to enlarge photo of
, by David Wynne.
David Wynne, a British sculptor born in Lyndhurst, Hampshire on May 25, 1926 is known for his sculptures of figures, animals, and portraits. He was educated at Stowe School, served in the Royal Navy during World War II, and read Zoology at Trinity College in Cambridge. He was awarded the OBE in 1994.
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Girl with a Dolphin
Among Wynne's work are a bronze of Sir Thomas Beecham, London Zoo’s most famous resident - Guy the Gorilla, the Maharishi Mahesh Yogi and a composite bronze of the Beatles’ heads, welded together so they appear to be floating. Wynne's work at Kendall Sculpture Gardens include
Girl with a Dolphin
, 1972 and
"I was self-taught, inspired by the natural world I had grown up with at my father’s livery stables in the New Forest. While reading zoology at Cambridge, I boldly invited myself to the London house of the renowned sculptor Jacob Epstein. He thought I looked more like a playboy than a sculptor, but was kind enough to advise my father to spend the little money he had on getting me a studio. Epstein came to see my work many times, teaching me more than any other artist."Throughout my career I have relied mainly on patronage rather than public commissions. Alistair McAlpine, the multi-millionaire art collector, was a constant supporter. Once, when I was penniless, he came to my studio, looked at my sculptures and said: ‘I would to like buy these.’ I asked which. ‘All of them,’ he replied. Later, he underwrote my first book of sculpture and set out to put me on the map as an artist.
"By the Sixties, I was established. Among my commissions were a bronze of Sir Thomas Beecham, London Zoo’s most famous resident, Guy the Gorilla, and the Maharishi Mahesh Yogi.
David's time with The Beatles
"In 1964, I was planning a show at a gallery in London. We already had heads of John Gielgud and Yehudi Menuhin, but the gallery’s director asked if there were other famous people I’d like to sculpt for the event. I suggested The Beatles, so he took me to lunch with their manager Brian Epstein.
"Epstein said a sitting could only be fitted into their schedule if I flew to Paris, where they were recording part of their next album. . . . I had brought four metal stands on which the modelling clay is placed and worked by hand until the piece was complete. It has to harden before it can be transported and later cast in bronze. Each full-size head took about a day to create. The boys crowded in to see Ringo’s head emerging. At first it had no nose, somewhat in contrast with the real thing, which the rest of the band thought hilarious . . .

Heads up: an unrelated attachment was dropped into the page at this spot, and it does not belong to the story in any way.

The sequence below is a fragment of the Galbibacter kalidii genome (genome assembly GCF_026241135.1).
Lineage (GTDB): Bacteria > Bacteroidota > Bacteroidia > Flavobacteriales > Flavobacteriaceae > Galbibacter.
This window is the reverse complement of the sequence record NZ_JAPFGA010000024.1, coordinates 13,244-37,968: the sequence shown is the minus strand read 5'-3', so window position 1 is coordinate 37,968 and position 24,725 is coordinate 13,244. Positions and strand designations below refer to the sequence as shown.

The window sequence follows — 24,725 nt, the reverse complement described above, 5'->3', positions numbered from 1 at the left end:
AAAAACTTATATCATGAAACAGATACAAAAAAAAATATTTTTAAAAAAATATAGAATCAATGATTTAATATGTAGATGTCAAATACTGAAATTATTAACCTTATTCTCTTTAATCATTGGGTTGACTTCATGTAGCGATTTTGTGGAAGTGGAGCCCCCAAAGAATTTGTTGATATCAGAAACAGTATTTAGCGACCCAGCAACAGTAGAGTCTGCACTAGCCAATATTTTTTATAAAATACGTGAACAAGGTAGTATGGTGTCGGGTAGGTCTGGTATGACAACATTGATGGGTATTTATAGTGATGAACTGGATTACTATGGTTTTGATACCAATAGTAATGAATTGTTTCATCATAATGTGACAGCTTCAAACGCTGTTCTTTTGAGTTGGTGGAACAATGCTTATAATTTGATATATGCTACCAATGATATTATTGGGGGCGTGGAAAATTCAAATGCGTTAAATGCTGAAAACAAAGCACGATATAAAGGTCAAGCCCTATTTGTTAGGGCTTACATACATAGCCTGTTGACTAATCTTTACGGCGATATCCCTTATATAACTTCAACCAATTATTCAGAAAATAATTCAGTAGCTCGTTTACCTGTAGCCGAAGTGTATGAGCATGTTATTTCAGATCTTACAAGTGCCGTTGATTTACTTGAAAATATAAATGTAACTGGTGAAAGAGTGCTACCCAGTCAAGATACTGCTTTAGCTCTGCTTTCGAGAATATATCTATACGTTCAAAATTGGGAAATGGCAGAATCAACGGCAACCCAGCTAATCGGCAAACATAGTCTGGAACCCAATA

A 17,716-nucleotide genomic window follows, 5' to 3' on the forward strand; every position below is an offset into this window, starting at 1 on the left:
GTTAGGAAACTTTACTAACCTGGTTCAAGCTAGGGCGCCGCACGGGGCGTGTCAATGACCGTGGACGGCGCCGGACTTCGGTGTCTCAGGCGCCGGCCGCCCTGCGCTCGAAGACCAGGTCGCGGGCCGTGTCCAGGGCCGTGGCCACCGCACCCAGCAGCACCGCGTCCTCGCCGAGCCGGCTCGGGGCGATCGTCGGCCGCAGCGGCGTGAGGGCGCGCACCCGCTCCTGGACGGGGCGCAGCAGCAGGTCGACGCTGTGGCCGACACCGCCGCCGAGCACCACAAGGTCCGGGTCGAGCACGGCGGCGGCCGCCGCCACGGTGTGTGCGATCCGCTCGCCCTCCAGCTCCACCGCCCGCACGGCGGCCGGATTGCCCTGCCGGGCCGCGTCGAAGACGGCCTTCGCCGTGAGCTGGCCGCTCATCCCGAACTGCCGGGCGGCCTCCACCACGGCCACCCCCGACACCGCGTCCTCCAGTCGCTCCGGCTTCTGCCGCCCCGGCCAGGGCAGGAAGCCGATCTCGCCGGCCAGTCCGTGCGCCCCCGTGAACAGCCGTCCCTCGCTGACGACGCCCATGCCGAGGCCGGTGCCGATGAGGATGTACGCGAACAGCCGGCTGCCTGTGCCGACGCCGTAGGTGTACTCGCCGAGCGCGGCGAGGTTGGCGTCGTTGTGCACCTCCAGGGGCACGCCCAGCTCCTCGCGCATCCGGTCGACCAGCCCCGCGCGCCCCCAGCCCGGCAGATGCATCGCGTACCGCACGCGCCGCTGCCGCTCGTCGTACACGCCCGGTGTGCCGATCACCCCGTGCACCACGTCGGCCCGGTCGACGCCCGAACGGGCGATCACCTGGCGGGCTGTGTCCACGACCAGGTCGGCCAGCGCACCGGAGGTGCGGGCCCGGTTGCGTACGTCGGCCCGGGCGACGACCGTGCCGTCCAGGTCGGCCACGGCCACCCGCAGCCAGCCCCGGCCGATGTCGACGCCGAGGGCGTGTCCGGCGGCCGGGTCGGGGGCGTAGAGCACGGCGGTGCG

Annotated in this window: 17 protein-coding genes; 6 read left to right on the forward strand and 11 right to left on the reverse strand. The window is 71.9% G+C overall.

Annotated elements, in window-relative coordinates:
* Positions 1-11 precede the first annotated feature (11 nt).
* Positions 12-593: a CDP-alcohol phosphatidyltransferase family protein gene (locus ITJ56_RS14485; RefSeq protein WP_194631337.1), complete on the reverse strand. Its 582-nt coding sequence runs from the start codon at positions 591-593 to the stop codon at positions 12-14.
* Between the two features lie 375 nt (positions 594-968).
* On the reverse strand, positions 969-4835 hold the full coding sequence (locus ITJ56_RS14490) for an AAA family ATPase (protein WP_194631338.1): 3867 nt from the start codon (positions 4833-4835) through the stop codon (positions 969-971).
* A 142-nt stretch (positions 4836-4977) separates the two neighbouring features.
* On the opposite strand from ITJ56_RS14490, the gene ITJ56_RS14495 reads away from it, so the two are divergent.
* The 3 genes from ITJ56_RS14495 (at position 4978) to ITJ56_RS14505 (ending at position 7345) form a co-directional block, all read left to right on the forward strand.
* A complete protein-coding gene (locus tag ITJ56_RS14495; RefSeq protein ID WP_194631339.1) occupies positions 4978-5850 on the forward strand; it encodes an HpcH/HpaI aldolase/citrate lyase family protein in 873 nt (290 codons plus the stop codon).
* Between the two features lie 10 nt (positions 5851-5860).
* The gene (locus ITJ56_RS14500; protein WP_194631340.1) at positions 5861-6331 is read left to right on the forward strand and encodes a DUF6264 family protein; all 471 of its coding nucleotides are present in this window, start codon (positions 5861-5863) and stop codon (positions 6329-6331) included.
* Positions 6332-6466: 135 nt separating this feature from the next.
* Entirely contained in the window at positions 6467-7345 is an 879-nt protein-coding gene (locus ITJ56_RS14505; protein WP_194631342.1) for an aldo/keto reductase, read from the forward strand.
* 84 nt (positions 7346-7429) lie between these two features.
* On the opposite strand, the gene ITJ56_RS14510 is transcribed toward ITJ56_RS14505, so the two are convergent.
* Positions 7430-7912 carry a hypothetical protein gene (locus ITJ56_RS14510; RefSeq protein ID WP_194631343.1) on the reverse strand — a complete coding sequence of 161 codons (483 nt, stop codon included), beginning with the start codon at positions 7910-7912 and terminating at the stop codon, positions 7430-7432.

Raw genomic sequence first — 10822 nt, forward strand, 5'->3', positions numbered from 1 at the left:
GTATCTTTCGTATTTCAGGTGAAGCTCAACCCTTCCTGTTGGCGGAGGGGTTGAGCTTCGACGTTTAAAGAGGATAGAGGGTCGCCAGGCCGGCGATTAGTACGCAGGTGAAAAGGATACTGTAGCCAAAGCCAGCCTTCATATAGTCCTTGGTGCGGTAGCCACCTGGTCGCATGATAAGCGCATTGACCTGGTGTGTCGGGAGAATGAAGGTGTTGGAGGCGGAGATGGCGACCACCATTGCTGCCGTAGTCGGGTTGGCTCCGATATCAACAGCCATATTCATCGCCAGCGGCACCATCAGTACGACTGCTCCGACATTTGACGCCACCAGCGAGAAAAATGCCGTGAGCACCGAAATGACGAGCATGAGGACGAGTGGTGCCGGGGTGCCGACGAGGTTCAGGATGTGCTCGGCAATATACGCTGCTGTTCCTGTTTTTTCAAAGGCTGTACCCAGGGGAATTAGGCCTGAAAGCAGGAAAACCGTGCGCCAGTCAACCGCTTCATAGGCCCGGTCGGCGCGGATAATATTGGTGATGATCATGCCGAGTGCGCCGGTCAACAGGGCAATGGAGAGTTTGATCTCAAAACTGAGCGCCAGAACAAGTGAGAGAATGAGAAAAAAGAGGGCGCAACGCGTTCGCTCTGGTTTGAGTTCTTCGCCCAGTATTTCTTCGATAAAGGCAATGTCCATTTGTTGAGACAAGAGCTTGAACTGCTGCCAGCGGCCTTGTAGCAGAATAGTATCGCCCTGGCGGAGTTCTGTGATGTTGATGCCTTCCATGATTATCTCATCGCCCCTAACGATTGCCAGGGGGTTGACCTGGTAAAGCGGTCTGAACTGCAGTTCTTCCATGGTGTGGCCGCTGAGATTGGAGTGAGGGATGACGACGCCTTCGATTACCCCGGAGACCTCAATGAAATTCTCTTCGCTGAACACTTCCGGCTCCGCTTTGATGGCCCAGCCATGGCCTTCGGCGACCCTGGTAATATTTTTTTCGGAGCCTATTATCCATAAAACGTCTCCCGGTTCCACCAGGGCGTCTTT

"John was highly intelligent. We talked about art and he questioned everything, saying: ‘The Beatles are rubbish. Picasso’s rubbish.’ I protested: ‘He’s not. One day, you’ll find out’ . . .
"Returning to my studio, I completed a composite bronze of the Beatles’ heads, welded together so they appear to be floating, and 6in individual figures of them in the studio. The pieces delighted the band. The work was finished, but our friendship continued. I would often visit their apartment in Park Street, Mayfair."
The Queen and David Wynne
"As I entered the Yellow Drawing Room at Buckingham Palace, I heard a familiar voice. The Queen was asking: ‘Whose van is that parked in my space?’ I owned up and offered to move it, but she would have none of it. Anyway, my Volkswagen reminded her of one she’d once driven in Africa.
"I was seeing the Queen to design a relief for a Silver Jubilee medal, my second Royal commission. The first was a head of the 20-year-old Prince Charles for his investiture in 1969.
"Back then, Charles was shy, but witty. He said he had seen my Guy the Gorilla sculpture at Crystal Palace Park and hoped he would prove a sitter of equal merit. It was the start of a lifetime’s friendship with the Prince.
"As I worked, Andrew and Edward played with the clay, pounding it into the carpet at Buckingham Palace. No one seemed to mind. Charles asked me: ‘Mr Wynne, what are your politics?’ I replied: ‘I am a monarchist.’ ‘Really, is that a party?’ ‘No, but it’s what my feelings are.’
"Perhaps that sentiment stood me in good stead in 1973 when I was called to meet the Royal Mint committee that commissions new coins and medals at St James’s Palace. I was waiting in the hall, when a door opened and the Duke of Edinburgh emerged. ‘Good morning, Wynne, very kind of you to have come. What we want is a medal for Her Majesty for her Silver Jubilee. How long will it take you to do a relief portrait?’
"Seated around a table were a number of mostly Labour politicians.
"They were hostile to the Monarchy and certainly didn’t want to see a medal issued. I sensed that they hoped I was going to make a long business of it. I was delighted to disappoint them . . . "
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